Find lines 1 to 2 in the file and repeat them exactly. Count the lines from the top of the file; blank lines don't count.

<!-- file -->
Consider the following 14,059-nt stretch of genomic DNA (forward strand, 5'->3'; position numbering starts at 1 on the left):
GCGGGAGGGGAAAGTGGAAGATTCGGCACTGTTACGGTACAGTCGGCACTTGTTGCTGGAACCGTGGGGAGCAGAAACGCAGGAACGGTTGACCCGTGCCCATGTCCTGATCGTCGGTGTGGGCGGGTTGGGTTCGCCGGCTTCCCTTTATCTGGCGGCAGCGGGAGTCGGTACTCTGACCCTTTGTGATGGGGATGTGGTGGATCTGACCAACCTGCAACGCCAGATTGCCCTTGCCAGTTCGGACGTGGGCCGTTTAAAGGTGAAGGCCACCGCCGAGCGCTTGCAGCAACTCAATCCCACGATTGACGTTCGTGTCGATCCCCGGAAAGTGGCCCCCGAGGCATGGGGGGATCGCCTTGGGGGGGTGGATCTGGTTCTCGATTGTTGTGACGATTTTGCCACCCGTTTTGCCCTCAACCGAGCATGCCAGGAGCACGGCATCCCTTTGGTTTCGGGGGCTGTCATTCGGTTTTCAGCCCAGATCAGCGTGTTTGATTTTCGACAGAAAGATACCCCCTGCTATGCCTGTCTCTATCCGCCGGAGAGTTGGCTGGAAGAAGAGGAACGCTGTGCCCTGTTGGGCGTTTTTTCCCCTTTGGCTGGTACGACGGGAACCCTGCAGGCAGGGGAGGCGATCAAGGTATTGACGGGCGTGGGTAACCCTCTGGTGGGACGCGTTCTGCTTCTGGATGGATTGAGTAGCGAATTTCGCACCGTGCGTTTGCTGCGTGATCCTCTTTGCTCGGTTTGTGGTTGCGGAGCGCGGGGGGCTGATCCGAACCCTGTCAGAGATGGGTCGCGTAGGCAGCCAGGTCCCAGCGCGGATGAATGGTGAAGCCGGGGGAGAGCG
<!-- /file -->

Consider the following 14,059-nt stretch of genomic DNA (forward strand, 5'->3'; position numbering starts at 1 on the left):
GCGGGAGGGGAAAGTGGAAGATTCGGCACTGTTACGGTACAGTCGGCACTTGTTGCTGGAACCGTGGGGAGCAGAAACGCAGGAACGGTTGACCCGTGCCCATGTCCTGATCGTCGGTGTGGGCGGGTTGGGTTCGCCGGCTTCCCTTTATCTGGCGGCAGCGGGAGTCGGTACTCTGACCCTTTGTGATGGGGATGTGGTGGATCTGACCAACCTGCAACGCCAGATTGCCCTTGCCAGTTCGGACGTGGGCCGTTTAAAGGTGAAGGCCACCGCCGAGCGCTTGCAGCAACTCAATCCCACGATTGACGTTCGTGTCGATCCCCGGAAAGTGGCCCCCGAGGCATGGGGGGATCGCCTTGGGGGGGTGGATCTGGTTCTCGATTGTTGTGACGATTTTGCCACCCGTTTTGCCCTCAACCGAGCATGCCAGGAGCACGGCATCCCTTTGGTTTCGGGGGCTGTCATTCGGTTTTCAGCCCAGATCAGCGTGTTTGATTTTCGACAGAAAGATACCCCCTGCTATGCCTGTCTCTATCCGCCGGAGAGTTGGCTGGAAGAAGAGGAACGCTGTGCCCTGTTGGGCGTTTTTTCCCCTTTGGCTGGTACGACGGGAACCCTGCAGGCAGGGGAGGCGATCAAGGTATTGACGGGCGTGGGTAACCCTCTGGTGGGACGCGTTCTGCTTCTGGATGGATTGAGTAGCGAATTTCGCACCGTGCGTTTGCTGCGTGATCCTCTTTGCTCGGTTTGTGGTTGCGGAGCGCGGGGGGCTGATCCGAACCCTGTCAGAGATGGGTCGCGTAGGCAGCCAGGTCCCAGCGCGGATGAATGGTGAAGCCGGGGGAGAGCG